Satar in Terengganu. However, the status of microbiological quality of Satar is limited in the literature,
therefore, the objective of this present study was to determine the microbiological quality of Satar produced in
Marang and Kemaman, Terengganu, as these locations are the major attractions of customers and tourists to
buy Satar from local food premises in Terengganu.
II. MATERIALS AND METHODS
Description of samples: Twelve pieces of raw Satar (before grilling) and twelve pieces of cooked Satar
(after grilling) were purchased randomly from four different Satar stalls in Marang and Kemaman,
Terengganu. The samples were collected in sterile packaging in an icebox (4+1C) and brought back to Food
Microbiology Laboratory in Universiti Malaysia Terengganu and they were analysed immediately upon arrival
in the lab.
Microbiological analysis: 25 g of raw and cooked Satar were weighed and transferred into sterile stomacher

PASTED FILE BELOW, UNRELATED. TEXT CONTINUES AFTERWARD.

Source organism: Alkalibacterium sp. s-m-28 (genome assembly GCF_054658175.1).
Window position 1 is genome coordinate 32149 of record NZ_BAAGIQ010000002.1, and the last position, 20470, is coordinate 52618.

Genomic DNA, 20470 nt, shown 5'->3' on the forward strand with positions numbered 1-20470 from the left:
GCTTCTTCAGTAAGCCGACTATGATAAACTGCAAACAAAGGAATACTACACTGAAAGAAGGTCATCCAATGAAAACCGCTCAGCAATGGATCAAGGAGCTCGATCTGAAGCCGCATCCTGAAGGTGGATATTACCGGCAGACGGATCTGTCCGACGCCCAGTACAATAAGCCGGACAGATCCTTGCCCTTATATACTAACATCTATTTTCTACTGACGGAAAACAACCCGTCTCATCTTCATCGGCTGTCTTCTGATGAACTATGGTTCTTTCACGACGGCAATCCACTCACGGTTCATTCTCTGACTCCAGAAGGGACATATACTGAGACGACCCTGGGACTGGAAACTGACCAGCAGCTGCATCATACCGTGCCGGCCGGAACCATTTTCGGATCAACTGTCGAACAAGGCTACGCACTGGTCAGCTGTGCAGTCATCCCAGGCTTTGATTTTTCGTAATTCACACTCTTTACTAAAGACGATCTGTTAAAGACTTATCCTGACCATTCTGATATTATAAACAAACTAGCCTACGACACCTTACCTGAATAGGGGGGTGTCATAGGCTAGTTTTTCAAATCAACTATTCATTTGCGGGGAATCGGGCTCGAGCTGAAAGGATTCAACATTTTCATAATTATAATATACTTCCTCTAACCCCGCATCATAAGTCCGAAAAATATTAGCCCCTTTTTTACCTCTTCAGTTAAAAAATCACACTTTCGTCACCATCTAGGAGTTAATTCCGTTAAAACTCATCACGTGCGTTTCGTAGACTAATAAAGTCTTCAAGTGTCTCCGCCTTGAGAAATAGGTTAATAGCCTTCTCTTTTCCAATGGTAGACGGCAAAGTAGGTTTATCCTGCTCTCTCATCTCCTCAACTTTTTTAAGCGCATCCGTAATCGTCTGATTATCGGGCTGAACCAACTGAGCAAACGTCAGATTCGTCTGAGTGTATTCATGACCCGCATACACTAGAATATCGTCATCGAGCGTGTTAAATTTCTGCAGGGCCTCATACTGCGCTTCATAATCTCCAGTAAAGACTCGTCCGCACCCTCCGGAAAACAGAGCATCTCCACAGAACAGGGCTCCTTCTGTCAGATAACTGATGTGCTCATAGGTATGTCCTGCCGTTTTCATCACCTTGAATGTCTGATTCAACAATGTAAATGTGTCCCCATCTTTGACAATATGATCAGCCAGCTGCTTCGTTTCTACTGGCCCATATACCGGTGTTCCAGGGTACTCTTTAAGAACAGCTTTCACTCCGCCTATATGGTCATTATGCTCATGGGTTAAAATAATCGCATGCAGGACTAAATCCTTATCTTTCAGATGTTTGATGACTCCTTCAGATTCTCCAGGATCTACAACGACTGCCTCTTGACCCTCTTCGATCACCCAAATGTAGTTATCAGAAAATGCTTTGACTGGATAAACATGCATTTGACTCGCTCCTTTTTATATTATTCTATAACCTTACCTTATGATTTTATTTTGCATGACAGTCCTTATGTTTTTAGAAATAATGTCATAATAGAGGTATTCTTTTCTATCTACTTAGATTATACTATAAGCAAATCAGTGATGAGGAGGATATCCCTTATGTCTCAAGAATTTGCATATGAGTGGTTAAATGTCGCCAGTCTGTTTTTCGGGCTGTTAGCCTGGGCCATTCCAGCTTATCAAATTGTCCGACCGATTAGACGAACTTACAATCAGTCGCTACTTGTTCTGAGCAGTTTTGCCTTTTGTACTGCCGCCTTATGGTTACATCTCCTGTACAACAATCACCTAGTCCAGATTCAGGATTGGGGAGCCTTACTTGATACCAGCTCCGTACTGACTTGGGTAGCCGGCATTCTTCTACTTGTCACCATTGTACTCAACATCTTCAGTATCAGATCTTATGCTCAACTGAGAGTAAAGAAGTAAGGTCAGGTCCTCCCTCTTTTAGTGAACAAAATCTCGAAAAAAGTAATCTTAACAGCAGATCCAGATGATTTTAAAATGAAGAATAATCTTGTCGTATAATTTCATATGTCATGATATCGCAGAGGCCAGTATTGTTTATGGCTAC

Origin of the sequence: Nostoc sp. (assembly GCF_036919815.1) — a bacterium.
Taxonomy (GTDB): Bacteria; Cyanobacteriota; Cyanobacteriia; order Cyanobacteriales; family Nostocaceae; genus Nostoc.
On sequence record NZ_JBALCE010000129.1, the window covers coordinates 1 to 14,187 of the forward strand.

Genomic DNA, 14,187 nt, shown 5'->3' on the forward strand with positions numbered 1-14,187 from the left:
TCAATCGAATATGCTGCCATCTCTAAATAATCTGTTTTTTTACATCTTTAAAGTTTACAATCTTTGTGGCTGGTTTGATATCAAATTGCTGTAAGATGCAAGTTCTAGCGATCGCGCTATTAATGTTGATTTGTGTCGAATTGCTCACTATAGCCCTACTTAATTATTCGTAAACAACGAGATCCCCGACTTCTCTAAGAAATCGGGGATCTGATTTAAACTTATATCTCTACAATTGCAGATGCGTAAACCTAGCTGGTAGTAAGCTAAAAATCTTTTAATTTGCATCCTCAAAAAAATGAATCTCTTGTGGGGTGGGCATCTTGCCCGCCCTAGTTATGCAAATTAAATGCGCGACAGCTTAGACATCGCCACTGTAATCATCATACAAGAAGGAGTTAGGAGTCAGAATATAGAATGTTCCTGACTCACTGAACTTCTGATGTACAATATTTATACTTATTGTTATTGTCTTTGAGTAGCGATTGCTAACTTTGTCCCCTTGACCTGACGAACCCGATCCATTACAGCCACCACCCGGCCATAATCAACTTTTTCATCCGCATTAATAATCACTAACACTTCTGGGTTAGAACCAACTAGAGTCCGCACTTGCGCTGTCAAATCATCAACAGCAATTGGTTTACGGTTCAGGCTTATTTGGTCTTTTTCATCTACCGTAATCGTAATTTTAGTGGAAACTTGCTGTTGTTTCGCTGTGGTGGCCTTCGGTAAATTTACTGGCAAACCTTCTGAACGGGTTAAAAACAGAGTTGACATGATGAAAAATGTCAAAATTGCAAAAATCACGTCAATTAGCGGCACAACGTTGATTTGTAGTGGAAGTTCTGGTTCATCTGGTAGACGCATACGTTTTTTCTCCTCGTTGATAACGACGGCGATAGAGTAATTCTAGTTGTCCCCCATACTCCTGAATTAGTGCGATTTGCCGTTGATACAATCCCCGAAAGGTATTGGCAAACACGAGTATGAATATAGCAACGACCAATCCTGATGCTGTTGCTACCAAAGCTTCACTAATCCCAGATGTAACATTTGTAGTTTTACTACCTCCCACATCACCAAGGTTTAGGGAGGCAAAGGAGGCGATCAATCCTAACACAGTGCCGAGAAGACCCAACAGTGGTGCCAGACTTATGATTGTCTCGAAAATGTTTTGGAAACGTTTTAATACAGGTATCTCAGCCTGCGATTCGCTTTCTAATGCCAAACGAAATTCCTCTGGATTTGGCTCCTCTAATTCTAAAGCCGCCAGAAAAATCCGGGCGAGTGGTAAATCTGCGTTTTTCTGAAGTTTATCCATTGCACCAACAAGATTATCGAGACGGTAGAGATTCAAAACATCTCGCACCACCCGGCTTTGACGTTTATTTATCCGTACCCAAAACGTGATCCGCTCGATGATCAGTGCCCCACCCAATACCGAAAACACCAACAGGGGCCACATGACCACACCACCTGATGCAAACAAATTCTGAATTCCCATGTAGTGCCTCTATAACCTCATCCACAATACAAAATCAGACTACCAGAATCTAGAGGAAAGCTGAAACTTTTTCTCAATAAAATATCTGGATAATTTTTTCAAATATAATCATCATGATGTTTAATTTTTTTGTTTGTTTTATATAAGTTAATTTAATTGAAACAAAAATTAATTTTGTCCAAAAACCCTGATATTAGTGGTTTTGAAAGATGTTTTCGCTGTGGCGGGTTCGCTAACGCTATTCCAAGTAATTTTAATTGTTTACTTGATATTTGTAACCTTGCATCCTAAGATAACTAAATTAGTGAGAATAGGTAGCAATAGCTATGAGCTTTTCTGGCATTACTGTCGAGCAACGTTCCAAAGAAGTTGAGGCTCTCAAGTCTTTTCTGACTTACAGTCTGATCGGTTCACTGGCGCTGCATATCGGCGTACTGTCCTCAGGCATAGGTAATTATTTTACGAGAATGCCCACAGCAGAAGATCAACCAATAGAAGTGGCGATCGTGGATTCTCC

bag. Then, 225 ml of 0.1% buffered peptone water (Merck, Germany) was added and homogenized for three
minutes at normal speed in a stomacher (Bag Mixer, Interscience, France). Serial dilutions were made with 9
ml of 0.1% buffered peptone water until the desired dilutions. Then, 0.1 ml of food homogenate was pipetted
out from each dilution of the homogenate into duplicate plates of Plate Count Agar (Merck, Germany) for
Aerobic Plate count, Baird Parker Agar (Merck, Germany) for S. aureus count, Violet Red Bile Dextrose Agar
(Merck, Germany) for Enterobacteriaceae count, and Potato Dextrose Agar (PDA) (Merck, Germany)
acidified with 10% tartaric acid solution for Yeast and Mold Count [8]. The homogenate was spread well on
each plate and all the plates were then inverted and incubated at 35C for 24 hours, except PDA plates that
were incubated at 25C for 5-7 days [9]. For psychrotrophic count, Plate Count Agar was used and incubated
in the chiller for 7-days before enumeration [8]. Enumeration of microbial count (CFU/g) was carried out using
standard microbiological procedures [8].
Statistical analysis: The present study used completely randomized design (CRD) as an experimental design.
Mean standard deviation of microbial counts of Aerobic Plate Count (APC), Enterobacteriaceae count, S.
aureus count, Yeast and Mould count and psychrotrophic count were analysed using one-way analysis of
variance (ANOVA) for different types of microbial count of raw and cooked Satar. The significant